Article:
The mind loves the unknown – René Magritte
Paris is a city that expounds the very idea of beauty and culture and the Pompi offers this up to us on a plate daily. If you are ever struggling for something to do in Paris – just head into the Marais district and wander into this fabulous building, MLP guarantees there will be something on show that will challenge your thinking in some way.
So Magritte is the headline act right now, and although I love art, I wasn’t particularly familiar with his work. But in my constant quest for inspiration, a free evening in Paris allowed me the opportunity to go and discover his creativity.
That very night there was a friend visiting from London which was wonderful as it was her first time visiting the Pompi! Having only seen pictures, she couldn’t wait.
The mind loves the unknown. It loves images whose meaning is unknown, since the meaning of the mind itself is unknown.
During our tour of the many galleries devoted to Magritte’s work, she turned to me and said “there is so much sadness in some of these paintings, it looks like something happened in his childhood!” I was astonished when we turned the corner to find a summary on one particular work of art, explaining how his mother had tragically drowned when he was only 14 years old! Zut! She was spot on! His work truly conveyed his emotions so vividly that at times, it was epic storytelling
This expo was exceptionally thought-provoking and took us on a journey through René Magritte’s life, as an up and coming artist, painter, commercial graphic designer, rebel, radical and surrealist.
With his creativity taking many forms, it was so wonderful to see this powerful collection. There were moments I literally felt lifted by his skilful artistry and bereft at times too.
But hey, art is subjective – it’s up to you to decide whether you should go or not. As a plus, gotta add, that the Pompi at night is pretty cool. It closes at 11pm on Thursdays and every Monday! After our exit, we sipped red wine on one of the terraced restos surrounding the square and just took in the beauty, of the Pompidou’s iconic building and the square in its wake. Ahhhhh Paris, sigh! Check out the MLP video of the Pompi.
Here are a few useful facts about Magritte:
- René Magritte was born on 21st November 1898 in Belgium.
- He started to have drawing lessons when he was 12.
- In 1912, Magritte’s mother drowned in the River Sambre.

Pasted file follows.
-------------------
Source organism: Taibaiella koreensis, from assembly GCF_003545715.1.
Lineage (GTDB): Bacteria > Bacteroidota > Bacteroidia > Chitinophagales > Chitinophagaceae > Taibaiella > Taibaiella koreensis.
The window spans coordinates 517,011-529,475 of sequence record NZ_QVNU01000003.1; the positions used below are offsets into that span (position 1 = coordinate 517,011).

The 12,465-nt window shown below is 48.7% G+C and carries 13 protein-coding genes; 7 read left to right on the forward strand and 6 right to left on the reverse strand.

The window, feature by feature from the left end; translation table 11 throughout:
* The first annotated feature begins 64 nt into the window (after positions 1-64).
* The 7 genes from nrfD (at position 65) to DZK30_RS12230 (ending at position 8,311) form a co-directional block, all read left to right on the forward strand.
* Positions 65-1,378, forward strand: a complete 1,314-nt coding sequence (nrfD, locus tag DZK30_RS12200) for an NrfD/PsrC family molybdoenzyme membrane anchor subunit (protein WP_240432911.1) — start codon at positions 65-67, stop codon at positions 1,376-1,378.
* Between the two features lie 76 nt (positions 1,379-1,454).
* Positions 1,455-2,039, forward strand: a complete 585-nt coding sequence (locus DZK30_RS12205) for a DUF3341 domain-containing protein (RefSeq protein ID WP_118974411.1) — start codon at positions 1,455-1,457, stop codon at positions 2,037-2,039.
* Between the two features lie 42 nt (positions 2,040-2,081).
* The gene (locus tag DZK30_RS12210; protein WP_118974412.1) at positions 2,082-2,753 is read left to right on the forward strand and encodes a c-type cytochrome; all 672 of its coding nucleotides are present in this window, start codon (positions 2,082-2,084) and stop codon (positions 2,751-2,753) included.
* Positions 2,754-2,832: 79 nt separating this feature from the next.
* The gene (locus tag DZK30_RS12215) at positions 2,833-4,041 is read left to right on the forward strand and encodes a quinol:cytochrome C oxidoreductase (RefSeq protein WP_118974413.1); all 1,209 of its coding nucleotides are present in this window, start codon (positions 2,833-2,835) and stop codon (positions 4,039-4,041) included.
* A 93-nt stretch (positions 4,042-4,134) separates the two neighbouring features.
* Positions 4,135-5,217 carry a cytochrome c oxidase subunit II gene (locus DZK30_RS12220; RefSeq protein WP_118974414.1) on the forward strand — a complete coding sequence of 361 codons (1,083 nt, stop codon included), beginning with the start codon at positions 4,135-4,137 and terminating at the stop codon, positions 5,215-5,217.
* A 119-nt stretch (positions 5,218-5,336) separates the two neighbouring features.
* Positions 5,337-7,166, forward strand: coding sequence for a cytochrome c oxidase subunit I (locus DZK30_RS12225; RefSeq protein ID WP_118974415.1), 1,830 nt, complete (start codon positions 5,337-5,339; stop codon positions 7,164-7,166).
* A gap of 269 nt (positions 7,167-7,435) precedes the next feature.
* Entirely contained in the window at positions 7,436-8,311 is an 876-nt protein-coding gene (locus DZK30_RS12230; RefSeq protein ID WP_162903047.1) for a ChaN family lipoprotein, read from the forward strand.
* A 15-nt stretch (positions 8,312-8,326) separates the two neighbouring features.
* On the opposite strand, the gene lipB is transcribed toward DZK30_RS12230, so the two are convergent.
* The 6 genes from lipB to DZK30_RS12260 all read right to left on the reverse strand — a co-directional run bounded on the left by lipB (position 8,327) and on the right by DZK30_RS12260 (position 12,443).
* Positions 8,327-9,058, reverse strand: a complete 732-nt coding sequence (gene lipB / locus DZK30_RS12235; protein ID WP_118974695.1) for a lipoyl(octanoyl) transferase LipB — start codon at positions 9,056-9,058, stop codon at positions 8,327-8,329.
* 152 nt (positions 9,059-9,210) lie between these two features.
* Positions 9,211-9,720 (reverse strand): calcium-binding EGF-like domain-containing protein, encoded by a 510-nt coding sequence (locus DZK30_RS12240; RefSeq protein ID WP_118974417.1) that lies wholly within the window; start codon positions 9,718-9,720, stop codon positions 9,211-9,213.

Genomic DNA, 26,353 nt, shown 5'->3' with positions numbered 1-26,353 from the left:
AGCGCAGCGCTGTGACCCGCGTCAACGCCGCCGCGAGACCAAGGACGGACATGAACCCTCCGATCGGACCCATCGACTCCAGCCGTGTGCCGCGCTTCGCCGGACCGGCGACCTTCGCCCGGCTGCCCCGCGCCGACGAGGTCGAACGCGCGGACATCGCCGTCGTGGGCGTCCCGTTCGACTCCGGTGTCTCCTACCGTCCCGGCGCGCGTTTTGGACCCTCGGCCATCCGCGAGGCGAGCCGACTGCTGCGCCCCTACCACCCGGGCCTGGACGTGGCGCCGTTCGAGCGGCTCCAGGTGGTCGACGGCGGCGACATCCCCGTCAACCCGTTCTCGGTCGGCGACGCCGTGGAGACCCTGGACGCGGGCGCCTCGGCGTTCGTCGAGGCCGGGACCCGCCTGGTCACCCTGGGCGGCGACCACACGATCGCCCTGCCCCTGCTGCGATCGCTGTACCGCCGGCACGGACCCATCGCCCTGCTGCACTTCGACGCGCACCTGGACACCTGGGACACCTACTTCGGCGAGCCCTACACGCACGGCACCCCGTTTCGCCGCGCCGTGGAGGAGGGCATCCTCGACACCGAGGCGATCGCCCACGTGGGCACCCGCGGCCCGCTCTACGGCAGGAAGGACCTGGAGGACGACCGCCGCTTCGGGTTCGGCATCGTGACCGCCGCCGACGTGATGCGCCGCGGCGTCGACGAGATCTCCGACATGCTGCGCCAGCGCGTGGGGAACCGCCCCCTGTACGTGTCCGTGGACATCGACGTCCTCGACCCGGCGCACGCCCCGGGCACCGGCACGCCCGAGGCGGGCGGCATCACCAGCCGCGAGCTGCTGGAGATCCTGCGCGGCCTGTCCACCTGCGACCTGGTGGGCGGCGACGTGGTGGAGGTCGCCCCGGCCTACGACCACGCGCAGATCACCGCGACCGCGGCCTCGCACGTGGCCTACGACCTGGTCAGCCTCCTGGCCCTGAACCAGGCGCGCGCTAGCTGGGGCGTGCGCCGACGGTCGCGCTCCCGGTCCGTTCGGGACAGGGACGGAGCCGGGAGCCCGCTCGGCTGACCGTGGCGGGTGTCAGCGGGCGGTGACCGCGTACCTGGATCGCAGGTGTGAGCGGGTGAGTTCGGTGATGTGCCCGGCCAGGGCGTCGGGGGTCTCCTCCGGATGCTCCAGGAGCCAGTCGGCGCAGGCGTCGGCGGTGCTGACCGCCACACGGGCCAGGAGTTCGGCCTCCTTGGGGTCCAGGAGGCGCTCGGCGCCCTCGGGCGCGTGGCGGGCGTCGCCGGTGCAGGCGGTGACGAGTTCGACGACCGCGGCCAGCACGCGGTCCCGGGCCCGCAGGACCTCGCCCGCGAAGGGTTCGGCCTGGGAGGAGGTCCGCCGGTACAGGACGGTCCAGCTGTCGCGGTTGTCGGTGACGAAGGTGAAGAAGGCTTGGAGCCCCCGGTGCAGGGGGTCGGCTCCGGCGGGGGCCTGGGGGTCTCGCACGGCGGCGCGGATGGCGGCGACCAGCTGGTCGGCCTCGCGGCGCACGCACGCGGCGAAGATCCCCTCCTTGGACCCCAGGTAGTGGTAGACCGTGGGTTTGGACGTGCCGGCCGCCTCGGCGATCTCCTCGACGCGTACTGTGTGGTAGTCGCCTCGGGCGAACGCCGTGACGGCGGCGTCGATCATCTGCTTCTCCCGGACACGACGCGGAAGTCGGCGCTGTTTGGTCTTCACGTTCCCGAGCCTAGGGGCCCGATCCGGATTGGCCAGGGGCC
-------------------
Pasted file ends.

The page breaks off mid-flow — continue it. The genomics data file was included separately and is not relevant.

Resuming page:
- René Magritte studied at the Academie Royale des Beaux-Arts in Brussels.
- Magritte married Georgette Berger in 1923. Magritte couldn’t afford to paint full-time so he designed posters.
- In 1926, Magritte received a contract from the Galerie le Centaure allowing him to become a full-time artist.
- Magritte’s first surreal painting was The Lost Jockey, completed in 1926.
- In 1927, Magritte moved to Paris and became a key member of the Surrealism movement. He was good friends with the artist, Andre Breton, and he knew Joan Miroand Salvador Dali.
- In 1929 the Galerie le Centaure closed, to earn money, he started an advertising agency with his brother.
- During World War 2, René Magritte started to paint more upbeat works and dismissed his previous work as being too pessimistic.
- In the 1940s Magritte supplemented his income by forging work by famous artists such as Picasso, and then selling the fake works of art. He also experimented with forging banknotes.
- Magritte died on 15th August 1967. He was 68 years old and had pancreatic cancer.
- Magritte’s work became popular in the 1960s. His paintings inspired artists such as: Andy Warhol, Duane Michals and Jasper Johns.
- His work often contains everyday objects (such as bowler hats, apples and pipes) in odd and unusual settings. His paintings often include the image of blue cloudy skies.
- In 2009 the Magritte Museum opened in Brussels, displaying more than 200 of Magritte’s paintings, including The Empire of Light series and The Return.
- His most famous works include, The Son of Man, Golconde and The Mysteries of the Horizon.
Enjoy the culture in the city and be inspired! Discover what to do this Autum with our top 50 posts and MLP will continue to bring you more insight and ideas. For more information about the Pompidou check out our timeless post about the venue. Subscribe to our newsletter and follow MLP too.
René Magritte at the Pompidou in Paris until January 23, 2017